3. Heat pan and stir fry beef. Add a little bit of oyster sauce.
4. When it is cooked and somewhat dry, sprinkle sesame seeds.

Serve with Rice.

Yum yum!


Spicy Lettuce Rolls

>> May 28, 2010

A little bit of background: I discovered this Asian dish back in 2007, oddly, in San Diego, California. I must have been missing out on good asian resto here that I had to discover it outside the very asia. So I am making this based on my memory of how it tasted.

- 1 pack of iceberg lettuce
- 1/2 kg ground beef
- 1 medium sized red bell pepper, chopped
- 3 cloves of garlic, minced
- 1 medium size white onion, chopped
- 2 red tomatoes, chopped
- 2 Tbsp finely chopped corriander
- Ginger powder
- Chili powder
- 3 Tbsp of Kikoman soysauce
- 2 tbsp of Hoisin sauce for added sweetness

1. Separate the iceberg lettuce carefully to make sure it doesn't rip or break. Wash thoroughly and let it drip on a strainer. Set aside.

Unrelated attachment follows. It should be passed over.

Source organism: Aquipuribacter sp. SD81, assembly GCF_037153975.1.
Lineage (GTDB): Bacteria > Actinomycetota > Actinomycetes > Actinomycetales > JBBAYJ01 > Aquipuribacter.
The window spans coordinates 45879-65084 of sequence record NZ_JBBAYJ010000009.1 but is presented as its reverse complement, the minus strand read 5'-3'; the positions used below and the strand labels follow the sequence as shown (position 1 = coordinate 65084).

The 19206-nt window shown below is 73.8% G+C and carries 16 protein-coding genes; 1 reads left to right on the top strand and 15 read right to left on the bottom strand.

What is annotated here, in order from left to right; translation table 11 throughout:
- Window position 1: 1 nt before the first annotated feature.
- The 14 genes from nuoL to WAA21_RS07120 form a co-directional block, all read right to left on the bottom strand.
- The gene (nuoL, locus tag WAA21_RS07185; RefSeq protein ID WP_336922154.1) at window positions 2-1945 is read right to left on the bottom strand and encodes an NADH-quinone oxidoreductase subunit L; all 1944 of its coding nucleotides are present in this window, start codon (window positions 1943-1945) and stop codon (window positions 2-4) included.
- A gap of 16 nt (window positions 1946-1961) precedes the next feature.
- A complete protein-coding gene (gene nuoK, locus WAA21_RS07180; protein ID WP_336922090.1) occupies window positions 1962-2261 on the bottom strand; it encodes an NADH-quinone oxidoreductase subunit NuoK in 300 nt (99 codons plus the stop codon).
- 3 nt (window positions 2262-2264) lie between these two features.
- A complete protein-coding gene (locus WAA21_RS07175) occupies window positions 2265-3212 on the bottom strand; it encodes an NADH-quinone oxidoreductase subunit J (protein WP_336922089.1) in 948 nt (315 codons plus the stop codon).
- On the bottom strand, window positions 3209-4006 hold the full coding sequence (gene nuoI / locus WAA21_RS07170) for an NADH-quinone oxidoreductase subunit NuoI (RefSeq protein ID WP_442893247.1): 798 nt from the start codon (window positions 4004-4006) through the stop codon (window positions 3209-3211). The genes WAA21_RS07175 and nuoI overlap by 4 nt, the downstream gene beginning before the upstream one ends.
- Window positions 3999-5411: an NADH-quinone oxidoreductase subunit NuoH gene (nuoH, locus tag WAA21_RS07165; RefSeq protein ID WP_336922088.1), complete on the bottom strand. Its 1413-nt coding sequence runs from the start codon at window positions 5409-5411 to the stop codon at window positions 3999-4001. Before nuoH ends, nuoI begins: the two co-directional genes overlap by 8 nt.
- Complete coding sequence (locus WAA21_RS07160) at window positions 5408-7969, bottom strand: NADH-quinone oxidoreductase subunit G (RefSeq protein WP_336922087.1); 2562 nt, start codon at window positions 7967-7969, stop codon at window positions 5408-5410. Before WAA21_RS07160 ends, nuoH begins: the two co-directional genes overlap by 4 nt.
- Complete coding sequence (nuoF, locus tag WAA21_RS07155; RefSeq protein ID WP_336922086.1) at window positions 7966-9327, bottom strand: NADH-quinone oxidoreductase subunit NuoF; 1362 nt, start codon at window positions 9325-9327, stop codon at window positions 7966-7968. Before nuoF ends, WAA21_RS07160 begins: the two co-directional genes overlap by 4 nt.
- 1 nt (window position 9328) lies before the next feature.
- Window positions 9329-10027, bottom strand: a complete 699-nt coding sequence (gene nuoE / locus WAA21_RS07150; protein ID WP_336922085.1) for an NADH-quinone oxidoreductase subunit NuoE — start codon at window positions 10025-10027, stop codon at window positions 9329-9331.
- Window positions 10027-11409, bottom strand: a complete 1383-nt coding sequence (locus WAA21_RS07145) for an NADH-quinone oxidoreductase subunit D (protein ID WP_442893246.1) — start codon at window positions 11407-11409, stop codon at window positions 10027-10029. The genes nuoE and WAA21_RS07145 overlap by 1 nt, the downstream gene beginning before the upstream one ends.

2. Heat pan and add a little bit of oil. Saute garlic until golden brown.
3. Add ground beef and mix well. When it's turning brown, pour about 1 1/2 cups of water to boil it. I prefer to boil rather than to just stir fry because it makes the beef more tender, plus it kills bacteria.
4. When the liquid is almost dried up, add Hoisin and Kikoman soysauce. Mix well. Remember to adjust to your taste. If it's too bland, just add gradually until you reach your preferred taste.
5. Add red bell pepper. Give it a minute of interval, then add the white onion. Mix together for a minute, then add tomatoes. The reason of the intervals is to make sure you don't over cook nor undercook the veggies. I like my onion and tomatoes a little bit crunchy so I do this technique.
6. Sprinkle corriander and mix well.
7. Add Ginger powder, give it about 3 dashes.
8. Sprinkle chili powder. I'd recommend you do this gradually until you reach the spiciness you prefer. Then add a pinch of pepper to taste.

Serves 3 heads.

To serve, lay the iceberg lettuce on the plate and fill it with ground beef and roll. You usually hold the roll with your bare hands and eat, so make sure you wash your hands too ;).


Under Construction

>> May 11, 2010

I'm currently finalizing the design and stuff i want to put in my homemaker's shack so there will be some stuff in this blog that will go on and off. Stay tuned!


The Sick Shack